DIY Name Stamp

by Kim

This idea actually started at Valentine’s Day. Our 3 year old (foster son) wanted to write his name on all of the cards for his class, like our 4 year old was doing. The problem is that he cannot write. We are working on it, but that time was not the right time to sit with two preschool aged boys as they wrote out 16 cards each (while keeping the 2 year old occupied and the baby entertained).

So I grabbed a block that had put away because of a choking hazard to the baby and made a stamp for the 3 year old to put his name on the cards. This became so popular that I had to make one for everyone. Here is how I did one for Charley (my 2 year old). Grab a block, any kind will do. You will also need a pencil and puffy paint.

Write your child’s name on the block, but remember to do it backwards.

This is what happens when you aren’t giving your craft your full attention. I honestly didn’t even notice how wrong it was until she went to stamp. Duh!

So now it should look like this.

Grab your ink pad and let your child start stamping their name away.

This stamp is great for those of you that gave your child a uncommon name or a unique spelling, like I did. I am never going to find anything that has “Charley” on it in the stores, especially geared for a girl. Now she has a stamp with her name and her spelling.

Obviously this is great for name recognition. It works well for phonics and letter recognition, too. And what kid doesn’t love to stamp?


Kim is a contributing writer for No Time For Flash Cards, a mom to a toddler, a preschooler, and a foster parent, too. She juggles her day by trying out fun activities and crafts with the kids. After all, she is just a big kid herself. See what she has been up to over at Mom Tried It.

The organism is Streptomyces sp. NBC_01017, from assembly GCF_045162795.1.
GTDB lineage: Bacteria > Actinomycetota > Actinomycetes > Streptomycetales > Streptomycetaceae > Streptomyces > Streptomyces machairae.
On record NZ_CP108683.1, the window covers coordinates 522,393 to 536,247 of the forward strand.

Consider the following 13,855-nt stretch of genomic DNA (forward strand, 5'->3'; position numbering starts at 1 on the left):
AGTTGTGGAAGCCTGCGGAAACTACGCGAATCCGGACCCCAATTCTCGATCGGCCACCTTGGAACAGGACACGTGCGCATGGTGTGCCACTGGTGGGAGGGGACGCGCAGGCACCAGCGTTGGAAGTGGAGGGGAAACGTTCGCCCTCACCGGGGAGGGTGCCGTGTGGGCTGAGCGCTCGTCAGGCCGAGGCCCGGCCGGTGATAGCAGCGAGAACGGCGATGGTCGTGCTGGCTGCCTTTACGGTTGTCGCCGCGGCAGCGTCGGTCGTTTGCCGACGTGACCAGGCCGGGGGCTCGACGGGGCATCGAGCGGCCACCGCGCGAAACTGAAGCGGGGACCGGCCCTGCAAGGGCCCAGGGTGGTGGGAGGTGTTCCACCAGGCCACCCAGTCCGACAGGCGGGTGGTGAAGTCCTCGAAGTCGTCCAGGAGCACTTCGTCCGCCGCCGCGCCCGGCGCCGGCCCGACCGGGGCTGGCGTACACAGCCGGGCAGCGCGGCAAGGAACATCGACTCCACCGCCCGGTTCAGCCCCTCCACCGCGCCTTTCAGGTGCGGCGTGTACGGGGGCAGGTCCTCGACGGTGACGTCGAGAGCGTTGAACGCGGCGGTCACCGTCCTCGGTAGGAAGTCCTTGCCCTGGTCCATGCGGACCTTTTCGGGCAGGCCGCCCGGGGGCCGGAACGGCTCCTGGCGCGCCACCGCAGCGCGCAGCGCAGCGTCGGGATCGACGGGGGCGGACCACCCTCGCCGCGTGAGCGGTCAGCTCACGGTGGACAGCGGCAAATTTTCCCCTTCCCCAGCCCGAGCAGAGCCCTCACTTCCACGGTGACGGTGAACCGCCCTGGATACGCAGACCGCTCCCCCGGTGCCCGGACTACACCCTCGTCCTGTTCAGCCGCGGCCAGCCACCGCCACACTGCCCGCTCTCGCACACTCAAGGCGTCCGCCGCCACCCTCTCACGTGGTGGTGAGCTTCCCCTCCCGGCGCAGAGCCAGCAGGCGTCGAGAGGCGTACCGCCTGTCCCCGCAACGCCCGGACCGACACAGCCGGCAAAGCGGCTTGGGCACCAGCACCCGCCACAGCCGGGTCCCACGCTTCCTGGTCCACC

No Mess Color Mixers

This is a fast and fun activity that can be done with almost any age.

  1. Gather your materials. You will need one ziplock per child and a few colors of paint.
  2. Pour the paint into your bag , flatten as much air out as you can, and then seal it.
  3. If you want to make the lesson about color mixing you can wait and add in another color after playing with the first color for a while, asking your child if they know what color it will turn into.
  4. You can make letters, numbers and pictures too. Remember to ask your child how it feels, is it cold, soft? squishy?
  5. For added fun you can put different colored paper under your ziplock and the designs will be more colorful!

* You may be wondering why my little model isn’t doing this activity. I did let him play with it but all he wanted to do was chew the bag- trust me though the preschool classes I have done this with love it! You may just want to avoid doing it with toddlers who are cutting teeth! *


These two authors are childhood favorites of mine, as sentimental as these two books are to me they are also perfect for the theme at hand!

” A Rainbow Of My Own” by Don Freeman is a charming story about wanting a rainbow, you may notice that the colors are out of order but I have always used that as a teaching tool in my classes.

” Little Blue and Little Yellow”
by Leo Lioni is a profound book with underlying commentary about race relations while the surface story is about little blobs of color who when squished together turn into one green blob!